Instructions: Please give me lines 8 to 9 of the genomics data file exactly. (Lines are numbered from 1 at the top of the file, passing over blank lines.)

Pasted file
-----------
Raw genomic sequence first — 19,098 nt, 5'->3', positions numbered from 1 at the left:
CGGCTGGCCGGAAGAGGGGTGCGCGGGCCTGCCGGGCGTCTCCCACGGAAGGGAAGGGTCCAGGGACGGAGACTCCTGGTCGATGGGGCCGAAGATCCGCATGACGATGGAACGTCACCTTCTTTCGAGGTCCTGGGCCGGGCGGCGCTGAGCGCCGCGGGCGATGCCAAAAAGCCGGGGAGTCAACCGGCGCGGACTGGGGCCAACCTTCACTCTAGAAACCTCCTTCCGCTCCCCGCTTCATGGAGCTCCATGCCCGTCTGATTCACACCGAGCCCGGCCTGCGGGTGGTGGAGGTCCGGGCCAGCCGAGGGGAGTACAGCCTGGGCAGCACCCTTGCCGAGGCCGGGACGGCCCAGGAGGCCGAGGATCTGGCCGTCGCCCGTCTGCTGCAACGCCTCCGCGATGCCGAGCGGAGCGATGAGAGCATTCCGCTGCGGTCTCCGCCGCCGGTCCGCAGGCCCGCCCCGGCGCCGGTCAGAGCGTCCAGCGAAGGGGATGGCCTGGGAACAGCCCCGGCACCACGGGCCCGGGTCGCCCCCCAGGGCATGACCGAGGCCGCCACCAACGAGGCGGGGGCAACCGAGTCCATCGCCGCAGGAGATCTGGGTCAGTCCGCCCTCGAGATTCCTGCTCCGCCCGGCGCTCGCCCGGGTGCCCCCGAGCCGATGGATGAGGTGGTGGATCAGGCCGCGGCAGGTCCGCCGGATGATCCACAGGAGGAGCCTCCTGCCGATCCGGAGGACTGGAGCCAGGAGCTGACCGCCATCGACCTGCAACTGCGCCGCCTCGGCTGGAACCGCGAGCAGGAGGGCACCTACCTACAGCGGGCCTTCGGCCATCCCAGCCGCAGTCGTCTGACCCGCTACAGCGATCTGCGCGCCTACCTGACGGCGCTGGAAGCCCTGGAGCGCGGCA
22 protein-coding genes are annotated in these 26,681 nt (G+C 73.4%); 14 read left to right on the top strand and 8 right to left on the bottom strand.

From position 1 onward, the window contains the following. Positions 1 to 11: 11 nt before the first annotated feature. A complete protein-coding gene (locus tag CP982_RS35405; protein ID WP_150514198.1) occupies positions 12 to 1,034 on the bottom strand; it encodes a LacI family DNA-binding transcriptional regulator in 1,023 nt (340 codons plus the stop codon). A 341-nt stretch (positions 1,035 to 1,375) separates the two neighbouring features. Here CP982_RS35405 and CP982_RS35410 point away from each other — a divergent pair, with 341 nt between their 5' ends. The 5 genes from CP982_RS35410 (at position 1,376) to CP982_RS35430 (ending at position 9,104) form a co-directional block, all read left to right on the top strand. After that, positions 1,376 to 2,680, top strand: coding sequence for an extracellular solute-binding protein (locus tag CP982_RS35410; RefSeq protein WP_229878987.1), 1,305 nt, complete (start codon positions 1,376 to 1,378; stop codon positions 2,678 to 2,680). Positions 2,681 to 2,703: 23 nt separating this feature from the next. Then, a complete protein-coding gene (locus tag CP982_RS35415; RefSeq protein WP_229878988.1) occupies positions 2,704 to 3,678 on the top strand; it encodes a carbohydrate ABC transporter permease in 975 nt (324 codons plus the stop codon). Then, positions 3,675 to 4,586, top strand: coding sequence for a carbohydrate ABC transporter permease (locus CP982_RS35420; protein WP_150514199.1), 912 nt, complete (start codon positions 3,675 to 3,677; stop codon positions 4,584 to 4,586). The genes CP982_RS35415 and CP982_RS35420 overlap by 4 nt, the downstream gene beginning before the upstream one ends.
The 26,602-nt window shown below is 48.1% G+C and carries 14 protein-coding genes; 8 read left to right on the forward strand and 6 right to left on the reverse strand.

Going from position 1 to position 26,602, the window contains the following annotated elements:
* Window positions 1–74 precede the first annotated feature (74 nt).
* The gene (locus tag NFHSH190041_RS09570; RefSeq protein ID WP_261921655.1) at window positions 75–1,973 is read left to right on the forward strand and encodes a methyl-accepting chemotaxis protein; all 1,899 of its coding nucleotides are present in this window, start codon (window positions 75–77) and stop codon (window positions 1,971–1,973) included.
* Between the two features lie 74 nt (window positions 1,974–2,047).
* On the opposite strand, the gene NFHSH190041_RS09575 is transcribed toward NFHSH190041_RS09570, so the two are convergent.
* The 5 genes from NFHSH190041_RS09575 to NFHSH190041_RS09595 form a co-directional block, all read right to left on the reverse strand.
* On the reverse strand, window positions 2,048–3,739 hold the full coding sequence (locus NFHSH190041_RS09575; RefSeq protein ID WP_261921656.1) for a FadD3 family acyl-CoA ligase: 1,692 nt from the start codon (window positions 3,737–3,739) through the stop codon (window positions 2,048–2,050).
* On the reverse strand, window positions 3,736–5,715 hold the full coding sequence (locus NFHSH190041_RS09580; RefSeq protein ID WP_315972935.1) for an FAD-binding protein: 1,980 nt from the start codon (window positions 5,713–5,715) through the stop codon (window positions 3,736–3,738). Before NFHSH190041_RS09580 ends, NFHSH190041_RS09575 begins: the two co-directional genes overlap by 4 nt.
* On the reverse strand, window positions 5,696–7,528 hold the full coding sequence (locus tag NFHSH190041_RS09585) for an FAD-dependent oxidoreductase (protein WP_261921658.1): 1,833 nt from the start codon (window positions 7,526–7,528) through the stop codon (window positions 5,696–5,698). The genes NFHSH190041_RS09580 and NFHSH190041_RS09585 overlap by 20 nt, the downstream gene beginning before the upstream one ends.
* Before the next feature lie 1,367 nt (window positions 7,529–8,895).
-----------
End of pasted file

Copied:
* The gene (locus tag NFHSH190041_RS09570; RefSeq protein ID WP_261921655.1) at window positions 75–1,973 is read left to right on the forward strand and encodes a methyl-accepting chemotaxis protein; all 1,899 of its coding nucleotides are present in this window, start codon (window positions 75–77) and stop codon (window positions 1,971–1,973) included.
* Between the two features lie 74 nt (window positions 1,974–2,047).